Prof Robin Taylor, of the University of Otago Medical School,
has spoken out against voluntary euthanasia, telling
university graduates that arguments for this were
''fundamentally flawed'', though they might be ''subtly
An internationally respected researcher in respiratory
medicine, Prof Taylor reminded graduates of the Hippocratic
Oath and urged them not to ''contribute deliberately'' to the
death of a patient, even if this became legal.
Labour MP Maryan Street is promoting an ''End of Life Choice
Bill'', as a private member's initiative, which would allow
voluntary euthanasia, with a series of safeguards.
Prof Taylor urged each of the graduating doctors ''when the
time comes, as it probably will'' to refuse to ''contribute
deliberately'' to the death of any patients.
''I beg each of you to have the courage to stand firm and
uphold that core commitment of our professional lives, which
is to save life when we can, to relieve suffering when we
cannot, and never to contribute deliberately to the death of
any of our patients''.
He noted that the modern medical ''oath'' was based on the
Hippocratic Oath, which had said, in its original form: ''I
will give no deadly medicine to anyone if asked, nor suggest
any such counsel."
Addressing about 260 graduates, mainly with qualifications in
medicine and medical laboratory science, at the Regent
Theatre, Dunedin, at a 1pm ceremony on Saturday, Prof Taylor
said he had spent the past three years involving himself in
end-of-life care and the need to do it better.
Public discussions about advanced care planning were bound to
increase and that was good.
''However, let us be clear: arguments in favour of ending the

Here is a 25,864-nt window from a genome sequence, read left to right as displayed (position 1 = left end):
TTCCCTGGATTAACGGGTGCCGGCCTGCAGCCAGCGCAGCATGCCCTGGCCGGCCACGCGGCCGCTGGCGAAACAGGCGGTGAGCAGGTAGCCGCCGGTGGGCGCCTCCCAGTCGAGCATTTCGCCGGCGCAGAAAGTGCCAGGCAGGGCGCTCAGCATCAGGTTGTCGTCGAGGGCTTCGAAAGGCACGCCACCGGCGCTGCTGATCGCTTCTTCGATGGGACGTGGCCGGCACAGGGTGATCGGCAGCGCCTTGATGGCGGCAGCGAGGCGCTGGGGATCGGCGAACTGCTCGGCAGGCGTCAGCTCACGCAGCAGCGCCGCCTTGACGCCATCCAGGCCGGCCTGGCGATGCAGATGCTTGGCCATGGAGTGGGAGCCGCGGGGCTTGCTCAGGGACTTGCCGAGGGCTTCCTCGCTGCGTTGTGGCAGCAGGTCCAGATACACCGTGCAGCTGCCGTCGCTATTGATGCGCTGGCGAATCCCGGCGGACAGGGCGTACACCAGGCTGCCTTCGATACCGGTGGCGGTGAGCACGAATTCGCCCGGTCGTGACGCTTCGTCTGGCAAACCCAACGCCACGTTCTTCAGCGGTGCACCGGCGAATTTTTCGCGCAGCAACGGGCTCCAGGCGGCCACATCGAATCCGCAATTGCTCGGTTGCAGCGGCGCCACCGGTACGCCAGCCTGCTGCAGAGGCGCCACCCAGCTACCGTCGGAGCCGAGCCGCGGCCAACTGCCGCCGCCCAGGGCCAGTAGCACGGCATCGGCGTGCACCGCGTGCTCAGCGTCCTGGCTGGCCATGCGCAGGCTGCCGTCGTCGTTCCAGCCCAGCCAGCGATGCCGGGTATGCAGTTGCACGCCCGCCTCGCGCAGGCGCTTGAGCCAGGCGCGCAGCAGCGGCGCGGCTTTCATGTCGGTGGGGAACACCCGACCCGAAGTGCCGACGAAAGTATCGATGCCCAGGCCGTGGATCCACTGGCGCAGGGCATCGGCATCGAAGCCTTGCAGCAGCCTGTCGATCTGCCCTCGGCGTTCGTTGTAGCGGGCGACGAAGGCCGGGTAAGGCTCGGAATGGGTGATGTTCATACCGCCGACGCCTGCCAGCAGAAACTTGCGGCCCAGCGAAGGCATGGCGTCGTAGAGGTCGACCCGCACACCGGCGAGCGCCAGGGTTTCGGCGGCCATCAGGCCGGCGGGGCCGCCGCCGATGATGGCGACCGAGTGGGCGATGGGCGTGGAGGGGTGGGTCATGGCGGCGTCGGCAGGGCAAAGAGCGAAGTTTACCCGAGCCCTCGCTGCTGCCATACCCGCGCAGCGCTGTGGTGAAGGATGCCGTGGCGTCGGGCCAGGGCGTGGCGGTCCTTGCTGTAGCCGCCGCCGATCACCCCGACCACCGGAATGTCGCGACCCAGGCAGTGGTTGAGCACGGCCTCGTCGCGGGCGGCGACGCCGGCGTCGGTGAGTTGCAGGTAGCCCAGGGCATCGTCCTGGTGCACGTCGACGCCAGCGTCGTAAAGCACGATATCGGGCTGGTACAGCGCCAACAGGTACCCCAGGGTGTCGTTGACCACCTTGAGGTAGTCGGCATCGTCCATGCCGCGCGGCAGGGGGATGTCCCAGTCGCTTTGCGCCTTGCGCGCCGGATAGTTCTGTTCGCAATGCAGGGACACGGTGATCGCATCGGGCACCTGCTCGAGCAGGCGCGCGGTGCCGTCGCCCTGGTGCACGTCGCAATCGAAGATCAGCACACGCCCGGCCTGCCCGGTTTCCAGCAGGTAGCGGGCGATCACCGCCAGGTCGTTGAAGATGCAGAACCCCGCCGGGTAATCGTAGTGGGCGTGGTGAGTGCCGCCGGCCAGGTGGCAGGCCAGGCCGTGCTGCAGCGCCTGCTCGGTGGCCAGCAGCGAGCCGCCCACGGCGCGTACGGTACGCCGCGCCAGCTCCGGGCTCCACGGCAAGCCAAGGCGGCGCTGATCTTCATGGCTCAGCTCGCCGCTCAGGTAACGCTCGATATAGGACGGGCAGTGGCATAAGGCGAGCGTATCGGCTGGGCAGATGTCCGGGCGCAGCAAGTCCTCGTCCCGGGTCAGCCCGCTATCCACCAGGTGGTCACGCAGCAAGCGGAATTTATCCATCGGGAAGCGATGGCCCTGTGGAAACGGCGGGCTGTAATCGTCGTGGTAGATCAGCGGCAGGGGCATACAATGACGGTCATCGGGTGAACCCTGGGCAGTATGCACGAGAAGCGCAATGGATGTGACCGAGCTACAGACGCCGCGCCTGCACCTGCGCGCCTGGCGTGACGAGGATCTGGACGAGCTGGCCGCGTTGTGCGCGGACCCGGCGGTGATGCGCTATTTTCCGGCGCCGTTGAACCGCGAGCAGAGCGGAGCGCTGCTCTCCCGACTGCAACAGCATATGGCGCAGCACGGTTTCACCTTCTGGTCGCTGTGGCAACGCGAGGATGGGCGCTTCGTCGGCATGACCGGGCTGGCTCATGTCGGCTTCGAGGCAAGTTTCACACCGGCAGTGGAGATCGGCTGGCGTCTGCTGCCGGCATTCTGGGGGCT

life of a sufferer as a means of eliminating suffering are
fundamentally flawed, even though they may be subtly
''They are just as flawed as the argument that Hiroshima and
Nagasaki [atomic bomb targets] were justified in order to
shorten the Second World War.
''The landscape of geopolitical relationships changed
irrevocably with the advent of nuclear weapons.
''So, too, the relationship between doctors and their
patients would be irrevocably changed, especially for the
elderly, if legislation to facilitate assisted suicide were
to be enacted.
''This view is not just my own, but is the position held by
the New Zealand Medical Association."
He urged graduates to take a generous approach to public
service, including in developing nations abroad.
But he warned his ''young colleagues'' they were about to
enter a professional world that was often ''shaped by
self-preservation'' - also called ''covering your butt''.
As well as in individuals, this phenomenon was found in
institutions, and he referred to ''those forces'' that
operated in hospitals and universities, and in every other
large human organisation, to ''make us behave differently
when we are part of a bigger machine, to suppress our
consciences and to blunt our willingness to be
''It is a tragic mystery that when human beings get together
as an organisation, we become collectively conditioned to be
much less humane."
He reminded graduates of the biblical parable of the Good
The Good Samaritan had not only shown compassion in stopping
to help the stricken traveller, but ''more than that, he had
He urged graduates to ''have the moral courage to take risks
for the sake of others''.